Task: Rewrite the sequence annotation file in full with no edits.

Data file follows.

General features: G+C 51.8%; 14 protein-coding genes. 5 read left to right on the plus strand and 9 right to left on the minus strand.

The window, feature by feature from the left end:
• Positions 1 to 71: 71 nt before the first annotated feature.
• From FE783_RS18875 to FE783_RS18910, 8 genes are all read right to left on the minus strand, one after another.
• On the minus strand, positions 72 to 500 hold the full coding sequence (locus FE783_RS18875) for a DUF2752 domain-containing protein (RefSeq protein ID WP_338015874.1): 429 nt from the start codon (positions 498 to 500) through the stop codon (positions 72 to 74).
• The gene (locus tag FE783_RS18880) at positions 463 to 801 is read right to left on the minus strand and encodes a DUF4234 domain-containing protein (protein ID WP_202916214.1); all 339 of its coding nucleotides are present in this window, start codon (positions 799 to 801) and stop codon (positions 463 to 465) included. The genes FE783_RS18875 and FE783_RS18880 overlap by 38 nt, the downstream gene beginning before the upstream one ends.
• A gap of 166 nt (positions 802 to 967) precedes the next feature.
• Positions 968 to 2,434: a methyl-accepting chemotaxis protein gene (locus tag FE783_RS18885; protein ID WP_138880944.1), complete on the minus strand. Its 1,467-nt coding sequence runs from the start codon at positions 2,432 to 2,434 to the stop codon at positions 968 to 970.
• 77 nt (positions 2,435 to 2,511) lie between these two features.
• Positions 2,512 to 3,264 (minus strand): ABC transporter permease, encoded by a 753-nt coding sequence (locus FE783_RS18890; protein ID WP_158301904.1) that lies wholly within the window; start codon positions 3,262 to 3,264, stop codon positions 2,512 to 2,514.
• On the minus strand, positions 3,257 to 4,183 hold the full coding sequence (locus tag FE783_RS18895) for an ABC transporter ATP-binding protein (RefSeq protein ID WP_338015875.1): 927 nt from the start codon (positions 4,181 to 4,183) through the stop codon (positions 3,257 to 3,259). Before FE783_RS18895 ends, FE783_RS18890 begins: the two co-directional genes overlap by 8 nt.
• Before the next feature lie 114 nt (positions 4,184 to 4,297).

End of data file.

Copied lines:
General features: G+C 51.8%; 14 protein-coding genes. 5 read left to right on the plus strand and 9 right to left on the minus strand.

The window, feature by feature from the left end:
• Positions 1 to 71: 71 nt before the first annotated feature.
• From FE783_RS18875 to FE783_RS18910, 8 genes are all read right to left on the minus strand, one after another.
• On the minus strand, positions 72 to 500 hold the full coding sequence (locus FE783_RS18875) for a DUF2752 domain-containing protein (RefSeq protein ID WP_338015874.1): 429 nt from the start codon (positions 498 to 500) through the stop codon (positions 72 to 74).
• The gene (locus tag FE783_RS18880) at positions 463 to 801 is read right to left on the minus strand and encodes a DUF4234 domain-containing protein (protein ID WP_202916214.1); all 339 of its coding nucleotides are present in this window, start codon (positions 799 to 801) and stop codon (positions 463 to 465) included. The genes FE783_RS18875 and FE783_RS18880 overlap by 38 nt, the downstream gene beginning before the upstream one ends.
• A gap of 166 nt (positions 802 to 967) precedes the next feature.
• Positions 968 to 2,434: a methyl-accepting chemotaxis protein gene (locus tag FE783_RS18885; protein ID WP_138880944.1), complete on the minus strand. Its 1,467-nt coding sequence runs from the start codon at positions 2,432 to 2,434 to the stop codon at positions 968 to 970.
• 77 nt (positions 2,435 to 2,511) lie between these two features.
• Positions 2,512 to 3,264 (minus strand): ABC transporter permease, encoded by a 753-nt coding sequence (locus FE783_RS18890; protein ID WP_158301904.1) that lies wholly within the window; start codon positions 3,262 to 3,264, stop codon positions 2,512 to 2,514.
• On the minus strand, positions 3,257 to 4,183 hold the full coding sequence (locus tag FE783_RS18895) for an ABC transporter ATP-binding protein (RefSeq protein ID WP_338015875.1): 927 nt from the start codon (positions 4,181 to 4,183) through the stop codon (positions 3,257 to 3,259). Before FE783_RS18895 ends, FE783_RS18890 begins: the two co-directional genes overlap by 8 nt.
• Before the next feature lie 114 nt (positions 4,184 to 4,297).